Earlier this year, Nestle’s Kit Kat made green headlines by announcing its bars in the U.K. will be made with fair trade chocolate. Now, Kit Kats have been making headlines again, this time for combining that ethical chocolate with very environmentally destructive palm oil.

Greenpeace has launched a campaign, with an unsubtly altered Kit Kat logo that declares Nestle a “Killer.” Why? Nestle “uses palm oil from companies that are trashing Indonesian rainforests, threatening the livelihoods of local people and pushing orangutans towards extinction.” Those unethical palm oil companies includes Sinar Mas group, Indonesia’s largest producer of palm oil, whose practices are so destructive that even Kraft and Unilever have cut ties with the giant.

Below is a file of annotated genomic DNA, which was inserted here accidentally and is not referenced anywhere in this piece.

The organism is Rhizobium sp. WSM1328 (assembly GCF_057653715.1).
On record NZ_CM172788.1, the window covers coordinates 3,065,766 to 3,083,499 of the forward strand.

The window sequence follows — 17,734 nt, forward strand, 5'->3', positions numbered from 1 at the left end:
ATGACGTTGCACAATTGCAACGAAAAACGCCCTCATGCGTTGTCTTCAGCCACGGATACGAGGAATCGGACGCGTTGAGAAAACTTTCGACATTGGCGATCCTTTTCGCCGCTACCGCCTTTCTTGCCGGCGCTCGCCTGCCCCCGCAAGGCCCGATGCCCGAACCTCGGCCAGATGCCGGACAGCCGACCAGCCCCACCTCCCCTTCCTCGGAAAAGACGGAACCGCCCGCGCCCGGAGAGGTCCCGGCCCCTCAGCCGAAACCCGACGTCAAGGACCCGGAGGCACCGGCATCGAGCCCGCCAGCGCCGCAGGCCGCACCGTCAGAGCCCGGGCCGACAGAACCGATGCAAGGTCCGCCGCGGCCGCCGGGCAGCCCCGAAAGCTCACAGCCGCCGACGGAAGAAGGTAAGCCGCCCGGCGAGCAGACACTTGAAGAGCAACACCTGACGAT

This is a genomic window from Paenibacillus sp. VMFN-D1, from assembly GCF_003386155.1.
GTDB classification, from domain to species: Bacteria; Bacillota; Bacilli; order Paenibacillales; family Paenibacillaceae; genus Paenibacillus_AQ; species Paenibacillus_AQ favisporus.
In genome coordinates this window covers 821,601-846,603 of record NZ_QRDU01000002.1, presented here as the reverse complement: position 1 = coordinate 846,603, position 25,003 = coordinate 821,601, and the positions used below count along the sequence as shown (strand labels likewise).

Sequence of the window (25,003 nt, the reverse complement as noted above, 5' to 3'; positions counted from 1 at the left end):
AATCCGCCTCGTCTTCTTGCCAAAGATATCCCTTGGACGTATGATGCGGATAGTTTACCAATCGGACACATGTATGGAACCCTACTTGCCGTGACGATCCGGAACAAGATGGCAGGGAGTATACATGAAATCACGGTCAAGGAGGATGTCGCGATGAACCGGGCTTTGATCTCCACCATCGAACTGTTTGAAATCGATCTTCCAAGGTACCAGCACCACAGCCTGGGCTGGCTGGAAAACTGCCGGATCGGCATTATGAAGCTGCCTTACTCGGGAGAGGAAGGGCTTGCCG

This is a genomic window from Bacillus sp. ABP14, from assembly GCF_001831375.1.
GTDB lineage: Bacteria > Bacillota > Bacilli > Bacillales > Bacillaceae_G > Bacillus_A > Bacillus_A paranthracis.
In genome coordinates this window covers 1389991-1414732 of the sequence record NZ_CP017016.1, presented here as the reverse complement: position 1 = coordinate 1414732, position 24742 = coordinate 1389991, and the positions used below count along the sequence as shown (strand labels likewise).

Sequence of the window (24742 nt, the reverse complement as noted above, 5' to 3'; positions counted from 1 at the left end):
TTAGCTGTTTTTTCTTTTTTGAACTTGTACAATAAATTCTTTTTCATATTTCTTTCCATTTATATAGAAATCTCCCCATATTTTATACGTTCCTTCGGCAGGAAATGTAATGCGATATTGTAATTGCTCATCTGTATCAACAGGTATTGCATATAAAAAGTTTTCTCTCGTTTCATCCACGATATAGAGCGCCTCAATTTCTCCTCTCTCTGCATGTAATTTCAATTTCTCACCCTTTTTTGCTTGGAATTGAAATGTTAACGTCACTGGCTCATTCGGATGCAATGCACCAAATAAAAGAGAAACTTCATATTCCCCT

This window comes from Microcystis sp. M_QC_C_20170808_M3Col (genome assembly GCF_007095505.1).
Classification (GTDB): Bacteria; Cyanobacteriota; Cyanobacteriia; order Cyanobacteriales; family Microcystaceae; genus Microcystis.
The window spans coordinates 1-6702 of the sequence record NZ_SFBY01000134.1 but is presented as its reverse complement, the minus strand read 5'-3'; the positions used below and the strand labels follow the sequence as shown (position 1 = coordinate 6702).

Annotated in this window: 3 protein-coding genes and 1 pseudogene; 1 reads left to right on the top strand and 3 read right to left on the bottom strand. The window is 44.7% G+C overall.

Nestle, however, has stuck with Sinar Mas, thus prompting the Greenpeace campaign. I’m guessing whatever inroads Kit Kat made into the eco-ethical chocolate market with its fair trade sourcing announcement will be derailed by Greenpeace’s efforts, which include a disturbing short video that shows one Kit Kat eater ending up with orangutan blood all over his face.

Have a break? from Greenpeace UK on Vimeo.

Kit Kats aren't Nestle's only products named and shamed. Nestlé's Crunch, CoffeeMate, and PowerBar are among other products orangutan fans should avoid.

This isn’t the first time Nestle’s gotten in trouble for destroying rain forests in Indonesia. Back in 2007, World Wildlife Fund reported that Nestle — along with some other companies — was buying coffee illegally grown in habitat for endangered tigers, rhinos, and elephants.'

Also on MNN: See our food blogger's take on the story, including a response from Nestle

No break for Killer Kit Kat
Greenpeace goes after Nestle for getting palm oil from companies that destroy rain forests and orangutan habitat.